Now that Thanksgiving’s within reach, is it safe to shake hands?

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This weekend, people across the country will gather with family and friends, many for the first time in ages. But how does one greet others without breaking pandemic protocol?

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As Minister Frank McGee and his dog Grundy demonstrated in 1963, when this photograph was taken by star photographer Frank Tesky, touch—whether it’s a handshake or a hug—is how many of us say hello. It is a difficult habit to break. But will shaking hands be a thing of the past?

“Hand-to-hand contact is unlikely to be a major risk [for COVID transmission],” says Colin Furness, an infection control epidemiologist at the University of Toronto, “but shaking your hand to get close to someone is an issue if the people involved are not wearing high-quality masks that fit properly.”


Still, Furness admitted that he would like to see an end to the handshake. “Fairly speaking,” he says, “hands are gross. Touch may not make much sense for COVID, but it almost certainly does for other serious viruses. The second cause is bacterial contamination. Most bacteria are harmless or are beneficial. Our body is covered with bacteria inside and out. But some variants associated with the ‘two F’s’ (food and feces) are very harmful. Our hands can become dangerously dirty between the kitchen and the bathroom.”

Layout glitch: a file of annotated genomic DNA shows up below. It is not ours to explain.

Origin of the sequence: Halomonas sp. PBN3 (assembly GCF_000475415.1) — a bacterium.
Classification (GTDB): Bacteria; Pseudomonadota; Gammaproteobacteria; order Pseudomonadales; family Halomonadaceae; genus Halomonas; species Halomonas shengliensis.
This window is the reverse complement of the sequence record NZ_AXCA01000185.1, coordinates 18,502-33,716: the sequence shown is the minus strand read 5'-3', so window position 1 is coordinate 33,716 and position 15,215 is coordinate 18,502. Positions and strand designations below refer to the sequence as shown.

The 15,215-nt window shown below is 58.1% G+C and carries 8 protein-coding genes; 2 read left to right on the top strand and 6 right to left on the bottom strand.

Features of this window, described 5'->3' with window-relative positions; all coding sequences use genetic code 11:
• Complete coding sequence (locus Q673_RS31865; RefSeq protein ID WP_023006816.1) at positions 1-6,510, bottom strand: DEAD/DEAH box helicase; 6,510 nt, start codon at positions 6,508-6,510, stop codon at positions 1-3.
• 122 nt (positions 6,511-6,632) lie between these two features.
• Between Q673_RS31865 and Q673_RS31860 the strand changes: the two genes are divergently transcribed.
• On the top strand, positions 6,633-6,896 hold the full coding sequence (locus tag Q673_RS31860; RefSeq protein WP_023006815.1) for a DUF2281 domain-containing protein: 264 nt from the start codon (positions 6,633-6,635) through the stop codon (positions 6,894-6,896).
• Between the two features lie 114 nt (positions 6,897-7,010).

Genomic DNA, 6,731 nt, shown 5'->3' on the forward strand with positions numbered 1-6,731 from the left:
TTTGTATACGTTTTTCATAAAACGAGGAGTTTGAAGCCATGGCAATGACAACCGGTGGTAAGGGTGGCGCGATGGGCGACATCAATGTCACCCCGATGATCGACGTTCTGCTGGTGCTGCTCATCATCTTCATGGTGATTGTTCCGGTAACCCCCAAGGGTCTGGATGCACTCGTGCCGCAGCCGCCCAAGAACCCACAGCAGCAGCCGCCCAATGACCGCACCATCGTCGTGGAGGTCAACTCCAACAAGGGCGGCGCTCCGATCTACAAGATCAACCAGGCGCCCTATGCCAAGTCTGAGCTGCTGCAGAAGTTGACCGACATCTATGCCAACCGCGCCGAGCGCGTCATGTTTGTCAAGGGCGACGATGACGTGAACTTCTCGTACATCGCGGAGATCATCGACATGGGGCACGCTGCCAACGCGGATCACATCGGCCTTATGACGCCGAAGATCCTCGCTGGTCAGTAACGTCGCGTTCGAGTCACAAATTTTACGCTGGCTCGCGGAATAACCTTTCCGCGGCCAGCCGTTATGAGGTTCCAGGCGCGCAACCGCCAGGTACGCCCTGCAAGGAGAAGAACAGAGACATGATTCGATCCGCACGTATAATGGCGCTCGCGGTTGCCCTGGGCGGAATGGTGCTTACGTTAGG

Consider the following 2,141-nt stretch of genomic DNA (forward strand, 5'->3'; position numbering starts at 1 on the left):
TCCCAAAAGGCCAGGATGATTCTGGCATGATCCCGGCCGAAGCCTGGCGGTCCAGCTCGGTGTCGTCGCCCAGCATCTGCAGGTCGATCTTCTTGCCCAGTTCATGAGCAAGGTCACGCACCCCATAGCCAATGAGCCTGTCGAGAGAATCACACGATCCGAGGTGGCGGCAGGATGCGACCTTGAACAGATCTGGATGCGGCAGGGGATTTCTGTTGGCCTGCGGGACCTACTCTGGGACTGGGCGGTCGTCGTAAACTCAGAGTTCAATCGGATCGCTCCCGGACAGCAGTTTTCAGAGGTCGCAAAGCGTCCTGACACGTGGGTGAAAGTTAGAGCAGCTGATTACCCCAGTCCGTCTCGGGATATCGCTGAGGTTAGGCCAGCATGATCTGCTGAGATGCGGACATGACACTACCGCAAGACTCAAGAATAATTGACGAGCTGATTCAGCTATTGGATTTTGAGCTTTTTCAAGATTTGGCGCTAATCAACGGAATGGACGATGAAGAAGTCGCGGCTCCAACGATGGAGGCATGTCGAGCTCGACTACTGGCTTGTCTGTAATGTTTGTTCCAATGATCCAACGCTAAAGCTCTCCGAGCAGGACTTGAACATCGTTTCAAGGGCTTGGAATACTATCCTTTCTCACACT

Even though people have learned to wash their hands frequently over the past 18 months, Furness says this is not enough. After conducting extensive research on the hand-hygiene behavior of hospital patients, staff, and visitors, they found that “the rate of hand-washing in the bathroom was the same in all three groups: 30%. That’s low.

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“I’m not a germaphobe,” he says, “but I’m a real fan of hand sanitizer. If we shake hands less, we’ll definitely need less of it. And we’ll get sick less.”

During the pandemic, public figures have attempted to normalize elbow bumps, heel taps and the like. Furnace is also ready to explore new ways to say hello and goodbye. “The handshake is a deeply embedded social ritual,” he says, “but it is certainly not universal.” For example, I admire the Asian slight bow. A small change, like pore bumping, would be great too. ”

In one epidemiologist’s perfect world, the social prohibition on shaking hands will continue indefinitely, though Furness isn’t sure what might eventually replace them: “Maybe people who are younger and cooler than me can invent alternatives.” can.”

When considering this photo of McGee and Grundy, Furness cautioned, “COVID-19 is unusually adaptable for different species, which makes it dangerous. That said, pet transmission doesn’t seem common at all. In this photo, the main risk is bacterial contamination that the rover may have recently stepped on. In other words, someone gives McGee hand sanitizer.

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